Re: Quit or keep trying ?
Definitely see a LC, preferably an IBCLC. You want help with latching the babies on, and you want that hospital-grade rental pump that you passed up the first time. Producing more milk is generally a matter of increasing stimulation to the breast, in terms of both frequency and completeness of milk removal. In addition, your wife may want to see here midwife or her GP and ask for some tests to rule out conditions that can cause problems with supply- things like thyroid problems, retained placenta, and polycystic ovarian syndrome. She may also want to discuss prescription drugs that can increase supply. Reglan (available in the US) and Domperidone (EU and Canada) are prescription gastric emptying drugs which can increase serum Prolactin (the milk-producing hormone) as a side-effect. Both drugs have additional side-effects and are not right for all women, so no-one should take them without a consult with a health care professional. However, there are some non-prescription milk increasers out there: fenugreek, blessed thistle, and ordinary oatmeal are all good for supply. (The LC will be able to explain how much to use, but we can too if necessary). Your wife doesn't need to be drinking cow's milk at all- it's an old wives' tale that one must drink milk in order to make milk.
Only your wife can decide whether or not it's time to give up on the breastfeeding journey. She needs to weigh her health and sanity against her desire to breastfeed. There's no one answer that's right for every woman.
The one thing that is sure is that your wife is probably in the 99% or so of women who can make enough milk given proper conditions. It sounds like she was sabotaged in the maternity hospital and even before the babies were born- it is not true that most moms of multiples are unable to produce enough milk, at least when the multiples are twins. Moms of triplets or higher order multiples sometimes do struggle, though I personally know a mom of triplets who managed to exclusively breastfeed for 6 months.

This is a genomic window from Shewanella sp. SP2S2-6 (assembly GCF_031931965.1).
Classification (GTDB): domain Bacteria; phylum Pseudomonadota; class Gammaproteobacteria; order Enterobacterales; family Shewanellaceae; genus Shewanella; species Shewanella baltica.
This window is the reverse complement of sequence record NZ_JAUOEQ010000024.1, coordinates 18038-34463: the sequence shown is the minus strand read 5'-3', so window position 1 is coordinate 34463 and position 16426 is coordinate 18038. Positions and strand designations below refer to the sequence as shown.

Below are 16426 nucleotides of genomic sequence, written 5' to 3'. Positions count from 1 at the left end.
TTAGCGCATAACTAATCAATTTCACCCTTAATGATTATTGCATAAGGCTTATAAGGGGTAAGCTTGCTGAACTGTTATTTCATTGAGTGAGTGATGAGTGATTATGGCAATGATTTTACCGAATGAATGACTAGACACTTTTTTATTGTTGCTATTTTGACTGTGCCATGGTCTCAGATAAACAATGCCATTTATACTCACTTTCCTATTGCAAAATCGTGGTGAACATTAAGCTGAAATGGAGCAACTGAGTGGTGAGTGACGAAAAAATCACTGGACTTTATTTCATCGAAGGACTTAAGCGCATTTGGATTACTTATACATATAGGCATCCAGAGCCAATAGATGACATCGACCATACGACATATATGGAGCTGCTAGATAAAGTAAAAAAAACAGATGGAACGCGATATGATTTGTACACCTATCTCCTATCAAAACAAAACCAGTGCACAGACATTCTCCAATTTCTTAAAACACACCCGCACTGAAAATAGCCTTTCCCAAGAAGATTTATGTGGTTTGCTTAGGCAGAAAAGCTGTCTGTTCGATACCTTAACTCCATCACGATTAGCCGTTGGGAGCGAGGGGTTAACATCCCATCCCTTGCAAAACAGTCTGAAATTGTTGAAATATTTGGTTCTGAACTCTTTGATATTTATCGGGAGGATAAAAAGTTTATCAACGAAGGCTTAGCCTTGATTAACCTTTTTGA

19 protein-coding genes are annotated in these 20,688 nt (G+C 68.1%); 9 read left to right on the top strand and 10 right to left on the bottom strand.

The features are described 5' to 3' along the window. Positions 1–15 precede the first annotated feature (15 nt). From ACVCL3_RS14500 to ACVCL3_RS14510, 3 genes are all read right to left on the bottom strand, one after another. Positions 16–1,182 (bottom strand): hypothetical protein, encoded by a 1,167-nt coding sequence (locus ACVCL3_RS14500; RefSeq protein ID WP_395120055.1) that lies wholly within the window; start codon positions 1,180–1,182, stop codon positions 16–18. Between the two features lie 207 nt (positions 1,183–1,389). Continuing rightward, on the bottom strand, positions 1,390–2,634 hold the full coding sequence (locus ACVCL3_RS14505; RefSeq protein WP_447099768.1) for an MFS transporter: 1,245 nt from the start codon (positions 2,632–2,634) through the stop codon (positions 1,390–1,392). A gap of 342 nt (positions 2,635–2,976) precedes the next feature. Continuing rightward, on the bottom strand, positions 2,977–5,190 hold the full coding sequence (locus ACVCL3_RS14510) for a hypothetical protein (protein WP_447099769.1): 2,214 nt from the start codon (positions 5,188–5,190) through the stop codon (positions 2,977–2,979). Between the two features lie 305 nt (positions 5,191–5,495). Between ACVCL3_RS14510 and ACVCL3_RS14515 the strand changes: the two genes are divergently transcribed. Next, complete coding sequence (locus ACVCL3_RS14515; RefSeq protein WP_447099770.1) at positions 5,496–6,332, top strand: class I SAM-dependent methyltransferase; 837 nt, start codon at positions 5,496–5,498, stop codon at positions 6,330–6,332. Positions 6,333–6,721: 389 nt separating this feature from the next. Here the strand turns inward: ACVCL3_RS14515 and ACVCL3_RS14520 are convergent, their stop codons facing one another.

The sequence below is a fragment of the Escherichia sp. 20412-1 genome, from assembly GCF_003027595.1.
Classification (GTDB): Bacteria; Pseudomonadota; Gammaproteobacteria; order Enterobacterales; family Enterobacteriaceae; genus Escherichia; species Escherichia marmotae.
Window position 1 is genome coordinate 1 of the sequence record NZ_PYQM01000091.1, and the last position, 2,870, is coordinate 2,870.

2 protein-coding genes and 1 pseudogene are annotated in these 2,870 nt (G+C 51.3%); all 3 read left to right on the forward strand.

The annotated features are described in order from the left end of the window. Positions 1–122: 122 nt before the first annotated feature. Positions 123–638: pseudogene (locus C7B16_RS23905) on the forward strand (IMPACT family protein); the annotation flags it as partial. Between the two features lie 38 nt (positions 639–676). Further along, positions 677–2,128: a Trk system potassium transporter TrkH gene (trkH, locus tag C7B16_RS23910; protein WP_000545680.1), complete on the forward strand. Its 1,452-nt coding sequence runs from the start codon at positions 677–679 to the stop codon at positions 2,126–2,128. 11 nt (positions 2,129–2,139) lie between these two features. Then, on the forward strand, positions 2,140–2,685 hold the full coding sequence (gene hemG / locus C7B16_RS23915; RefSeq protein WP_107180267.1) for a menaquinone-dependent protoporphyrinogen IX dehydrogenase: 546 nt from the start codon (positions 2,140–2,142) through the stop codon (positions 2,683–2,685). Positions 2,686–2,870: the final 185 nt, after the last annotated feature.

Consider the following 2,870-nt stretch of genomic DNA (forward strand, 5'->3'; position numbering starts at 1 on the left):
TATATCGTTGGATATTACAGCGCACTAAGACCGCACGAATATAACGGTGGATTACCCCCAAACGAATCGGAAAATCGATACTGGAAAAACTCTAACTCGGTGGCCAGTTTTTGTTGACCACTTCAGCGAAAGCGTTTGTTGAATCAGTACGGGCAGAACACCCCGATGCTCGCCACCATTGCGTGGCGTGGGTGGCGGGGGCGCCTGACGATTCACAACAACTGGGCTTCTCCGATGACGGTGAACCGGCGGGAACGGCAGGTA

We love it when dads find us here. A supportive husband can make all the difference for a nursing mom. I know it's probably frustrating seeing your wife struggle, and it can be really difficult to know what to do in this situation. Just listen patiently to your wife, even if she is crying on your shoulder again for the millionth time, tell her she is doing a wonderful job as a woman and a mom, and if she says "What should I do?" just turn it around and ask her what she thinks she should do.
Coolest thing my big girl said recently: "How can you tell the world is moving when you are standing on it?"
Coolest thing my little girl sang recently: "I love dat one-two pupples!"